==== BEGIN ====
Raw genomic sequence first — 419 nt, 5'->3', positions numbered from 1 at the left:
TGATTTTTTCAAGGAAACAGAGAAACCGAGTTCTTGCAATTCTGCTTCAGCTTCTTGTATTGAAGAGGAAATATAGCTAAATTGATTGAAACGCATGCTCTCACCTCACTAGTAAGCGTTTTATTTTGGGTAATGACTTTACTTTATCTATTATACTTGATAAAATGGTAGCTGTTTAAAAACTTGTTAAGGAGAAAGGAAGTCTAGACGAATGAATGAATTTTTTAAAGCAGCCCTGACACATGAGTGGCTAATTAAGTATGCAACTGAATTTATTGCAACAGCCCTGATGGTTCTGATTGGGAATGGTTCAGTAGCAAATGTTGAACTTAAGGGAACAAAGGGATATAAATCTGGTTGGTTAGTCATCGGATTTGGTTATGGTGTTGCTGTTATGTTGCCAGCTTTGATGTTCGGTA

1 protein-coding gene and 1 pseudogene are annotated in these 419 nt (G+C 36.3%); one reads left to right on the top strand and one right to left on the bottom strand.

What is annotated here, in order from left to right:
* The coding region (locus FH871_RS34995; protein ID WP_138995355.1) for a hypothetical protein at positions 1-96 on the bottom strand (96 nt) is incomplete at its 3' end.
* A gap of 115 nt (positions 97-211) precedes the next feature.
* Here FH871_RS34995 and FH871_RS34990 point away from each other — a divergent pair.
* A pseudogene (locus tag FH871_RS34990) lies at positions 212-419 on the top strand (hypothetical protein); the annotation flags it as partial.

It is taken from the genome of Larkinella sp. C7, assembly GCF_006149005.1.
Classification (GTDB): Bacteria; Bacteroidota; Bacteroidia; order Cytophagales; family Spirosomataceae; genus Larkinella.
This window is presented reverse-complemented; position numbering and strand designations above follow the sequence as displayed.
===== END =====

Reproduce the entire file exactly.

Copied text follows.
Raw genomic sequence first — 419 nt, 5'->3', positions numbered from 1 at the left:
TGATTTTTTCAAGGAAACAGAGAAACCGAGTTCTTGCAATTCTGCTTCAGCTTCTTGTATTGAAGAGGAAATATAGCTAAATTGATTGAAACGCATGCTCTCACCTCACTAGTAAGCGTTTTATTTTGGGTAATGACTTTACTTTATCTATTATACTTGATAAAATGGTAGCTGTTTAAAAACTTGTTAAGGAGAAAGGAAGTCTAGACGAATGAATGAATTTTTTAAAGCAGCCCTGACACATGAGTGGCTAATTAAGTATGCAACTGAATTTATTGCAACAGCCCTGATGGTTCTGATTGGGAATGGTTCAGTAGCAAATGTTGAACTTAAGGGAACAAAGGGATATAAATCTGGTTGGTTAGTCATCGGATTTGGTTATGGTGTTGCTGTTATGTTGCCAGCTTTGATGTTCGGTA

1 protein-coding gene and 1 pseudogene are annotated in these 419 nt (G+C 36.3%); one reads left to right on the top strand and one right to left on the bottom strand.

What is annotated here, in order from left to right:
* The coding region (locus FH871_RS34995; protein ID WP_138995355.1) for a hypothetical protein at positions 1-96 on the bottom strand (96 nt) is incomplete at its 3' end.
* A gap of 115 nt (positions 97-211) precedes the next feature.
* Here FH871_RS34995 and FH871_RS34990 point away from each other — a divergent pair.
* A pseudogene (locus tag FH871_RS34990) lies at positions 212-419 on the top strand (hypothetical protein); the annotation flags it as partial.

It is taken from the genome of Larkinella sp. C7, assembly GCF_006149005.1.
Classification (GTDB): Bacteria; Bacteroidota; Bacteroidia; order Cytophagales; family Spirosomataceae; genus Larkinella.
This window is presented reverse-complemented; position numbering and strand designations above follow the sequence as displayed.